Thursday, November 28, 2013

Years aren't Novels but December's feel like last chapters

It's December on Sunday, and busy as I will be then with hauling out the advent calendar, I thought I'd write a pre-emptive blog post. I didn't think I'd blogged much this year, but a quick glance at the side bar sees that I've blogged slightly more than last year, and pretty consistently over the last couple of years - once a week, and then a few.The last three years I've travelled a lot with work - thirty three trips by my rough calculation - which might have something to do with the numbers coming down from when I blogged every few days. Though I sometimes wonder, when looking at Facebook debates, what role the blog has nowadays. I find I like having a bit more of a considered approach to a subject than in a FB status - ironic, really, as Blogs started as a way to be quicker and less formal than the essay. The other thing is that FB is "public" but only to your network whilst Blogger lasts out there in the real world.

The poetry community seems to prefer FB than blogs to comment -and I've sometimes wondered why. Hermetic sealing? A tendency for brevity? (Though you should see the length of the posts.) Ironically, I don't actually see a massive amount of UK poetry blogs out there. I suppose that though anyone can have a blog, by keeping one going you do pretend to some sort of "authority", though from my own Point of View, I don't think I've ever set myself up to comment on each and every literary issue out there. George Szirtes, Katy Evans-Bush and Todd Swift, practising poets all, are the longrunning blogs I still go to for any sort of poetry summing up. Occasional blogger only, but always thought provoking, is Steven Waling, who, like me uses it as a bit of an extension of his FB musing; whilst Michelle McGrane's "Peony Moon" does the very simple thing of publishing contemporary poets on a regular basis.

Plenty more places to go for the poets, poetry and poetry magazines themselves (see some in the sidebar) though I think we slip into our busy little communities and stay there a little bit. Though I'd probably suggest a novelist might be best avoiding social media, for the time it eats up, for poets its perhaps a little different - an online version of the letters pages of the little magazines. What we lose in a written correspondance we gain in a dialogue. The edifices of poetry's castle remain pretty unaware of all the activity outside the walls of course. I've read some good stuff this year, but in pamphlets, magazines and online rather than in monolithic books from major publishers. The rash of recent anthologies (concentrating on the young mainly) hasn't really done a lot to define where we are with poetry one hundred years after the Imagist anthology, but the public image of poetry only really has room for a few, not the many. There's a slow, steady accretion I think from being in "Grandchildren of Albion" to co-curating a bash for the Queen at Buckingham Palace (Carol Ann Duffy.)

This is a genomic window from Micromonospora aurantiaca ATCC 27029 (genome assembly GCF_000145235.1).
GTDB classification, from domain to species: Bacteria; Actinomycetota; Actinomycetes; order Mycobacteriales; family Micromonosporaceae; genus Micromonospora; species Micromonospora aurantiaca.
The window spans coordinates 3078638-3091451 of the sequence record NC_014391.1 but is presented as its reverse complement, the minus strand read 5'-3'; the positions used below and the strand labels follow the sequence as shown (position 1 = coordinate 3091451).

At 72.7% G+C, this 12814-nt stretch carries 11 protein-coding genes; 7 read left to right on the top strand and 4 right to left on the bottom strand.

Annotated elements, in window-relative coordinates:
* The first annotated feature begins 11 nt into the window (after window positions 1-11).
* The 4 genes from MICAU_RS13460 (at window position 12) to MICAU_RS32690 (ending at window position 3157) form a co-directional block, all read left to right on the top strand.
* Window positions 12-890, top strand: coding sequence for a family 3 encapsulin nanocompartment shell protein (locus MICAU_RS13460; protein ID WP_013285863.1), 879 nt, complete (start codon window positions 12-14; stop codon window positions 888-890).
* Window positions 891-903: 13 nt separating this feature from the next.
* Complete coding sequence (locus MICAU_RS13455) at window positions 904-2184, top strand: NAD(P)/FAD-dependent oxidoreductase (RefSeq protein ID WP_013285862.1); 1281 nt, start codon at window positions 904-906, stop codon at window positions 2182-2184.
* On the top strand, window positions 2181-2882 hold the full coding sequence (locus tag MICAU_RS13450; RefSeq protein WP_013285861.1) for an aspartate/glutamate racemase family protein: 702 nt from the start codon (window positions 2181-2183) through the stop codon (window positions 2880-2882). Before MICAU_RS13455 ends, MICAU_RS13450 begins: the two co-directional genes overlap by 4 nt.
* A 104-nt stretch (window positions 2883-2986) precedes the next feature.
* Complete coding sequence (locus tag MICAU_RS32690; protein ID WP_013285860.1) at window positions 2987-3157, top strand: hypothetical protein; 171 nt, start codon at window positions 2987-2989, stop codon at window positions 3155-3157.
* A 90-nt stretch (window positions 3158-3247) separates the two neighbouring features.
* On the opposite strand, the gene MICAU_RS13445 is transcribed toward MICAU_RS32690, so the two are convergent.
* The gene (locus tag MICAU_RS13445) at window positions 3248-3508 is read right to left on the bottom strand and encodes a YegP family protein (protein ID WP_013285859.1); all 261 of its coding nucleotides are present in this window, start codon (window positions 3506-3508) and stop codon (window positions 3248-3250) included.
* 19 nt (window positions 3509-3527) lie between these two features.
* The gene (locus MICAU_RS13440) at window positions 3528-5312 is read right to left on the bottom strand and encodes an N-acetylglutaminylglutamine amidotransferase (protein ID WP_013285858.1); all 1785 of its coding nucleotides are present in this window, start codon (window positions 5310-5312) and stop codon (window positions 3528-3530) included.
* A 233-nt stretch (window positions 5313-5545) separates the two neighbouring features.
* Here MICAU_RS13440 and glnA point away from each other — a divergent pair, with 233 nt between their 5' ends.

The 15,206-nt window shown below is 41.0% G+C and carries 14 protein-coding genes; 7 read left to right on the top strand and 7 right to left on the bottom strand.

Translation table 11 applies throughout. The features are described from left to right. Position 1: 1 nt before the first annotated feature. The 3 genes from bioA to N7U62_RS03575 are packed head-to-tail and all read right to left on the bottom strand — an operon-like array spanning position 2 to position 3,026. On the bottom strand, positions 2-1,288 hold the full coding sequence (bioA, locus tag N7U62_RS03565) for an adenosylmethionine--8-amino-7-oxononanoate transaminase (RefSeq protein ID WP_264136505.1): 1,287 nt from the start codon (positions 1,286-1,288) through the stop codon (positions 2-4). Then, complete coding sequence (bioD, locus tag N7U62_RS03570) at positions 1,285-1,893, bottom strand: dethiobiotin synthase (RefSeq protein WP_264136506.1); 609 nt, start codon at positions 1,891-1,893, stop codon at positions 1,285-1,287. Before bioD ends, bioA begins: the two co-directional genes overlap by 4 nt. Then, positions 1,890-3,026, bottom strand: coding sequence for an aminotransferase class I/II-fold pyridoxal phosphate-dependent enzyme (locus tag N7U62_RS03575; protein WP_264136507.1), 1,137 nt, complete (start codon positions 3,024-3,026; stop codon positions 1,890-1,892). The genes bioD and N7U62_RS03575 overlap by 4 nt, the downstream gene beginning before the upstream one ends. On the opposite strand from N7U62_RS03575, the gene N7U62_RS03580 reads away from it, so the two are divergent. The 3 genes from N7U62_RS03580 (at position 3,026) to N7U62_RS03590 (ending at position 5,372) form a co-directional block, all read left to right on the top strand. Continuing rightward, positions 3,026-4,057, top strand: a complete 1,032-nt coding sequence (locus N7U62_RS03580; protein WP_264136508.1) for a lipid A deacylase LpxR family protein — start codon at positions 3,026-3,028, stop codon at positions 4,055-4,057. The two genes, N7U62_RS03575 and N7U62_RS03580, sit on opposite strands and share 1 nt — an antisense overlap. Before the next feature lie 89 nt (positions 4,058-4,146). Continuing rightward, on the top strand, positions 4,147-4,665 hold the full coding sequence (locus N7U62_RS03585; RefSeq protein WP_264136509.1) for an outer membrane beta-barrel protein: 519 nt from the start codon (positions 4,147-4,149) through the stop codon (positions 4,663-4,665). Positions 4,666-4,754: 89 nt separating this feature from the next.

I'm not retiring from the poetry fray as such, more rounding up my depleted resources, and gathering them together for a full assault in the new year. (Ok, I'm at the state of preparing a collection. No publisher as yet, so get in touch if you are interested!)

2013 has been a difficult year. It began with an offer of redundancy, and it ends with us moving offices back into the Town Hall. I've worked for the council for over ten years, but its been far removed from being a council job. We'll have to see how that pans out. In the midst, I had an emergency eye operation which scuppered a few plans; made me reappraise a few things; and then, as ever, go back to the helter skelter of my normality. It feels that 2013 is a novel that is not coming to an end, so much as had a missing middle section (two months of impaired sight does that to you).

Yet in the midst of this I have written some of my finest poems (though yet to see the light of day, so that may be to be decided), recorded a new album (again, still not made public, as there are some final production tweaks required, but something of which I am inordinately proud), and may even have started a new novel (though that also got halted.) I had a story published in a book for the first time, "The Cat" in "Unthology 4".

Writers need reflective time - and I've had very little of that lately. A longer break over Christmas, and a shorter one this weekend, will hopefully move things along a little.

Sunday, November 24, 2013

Sunday Roundup

Well, the poets went to the Palace, (as I mentioned beforehand). I'm not sure if anyone's done a good write up of it, but apparently a nice evening was had by most. Some rather nasty Facebook spats have taken place since the event, which have been as bewildering as any family arguments always are. For writers who know they are best with a few words, they do like spreading them around a bit sometimes. I did enjoy Adam Horowitz's take on things however. Though, like me, he wasn't on the list, so was not coming in. A bit like the Hacienda c. 1991. Plus ca  change. (There's a clip of the event here.)

I've been busy not writing anything or rather trying to write at least something during the inevitable busy period that I have every autumn. Got back yesterday from a hectic few days in Barcelona; however, struck by the thought of how much more I might accomplish just by living somewhere that's warm all the time. One's optimism is refreshed. A good place for poets, I think, perhaps less so for prose writers who probably need the long winters, and no distractions of late night cocktail bars.

It meant that sadly I was unable to join quite a lot of Manchester's art community decamping to Scarborough for Bob and Roberta Smith's Art Party conference. That this idea - a political rally cum performance event cum festival - has grabbed artists' imagination, must be because there are so few opportunities when artists - quiet and solitary by nature, like poets - have an opportunity to get together and let there hair down. I wish I could have been there. Are artists more radical than poets these days? It might well be so. (It was only Rembrandt's hanging in the Royal palace apparently, not republicans.)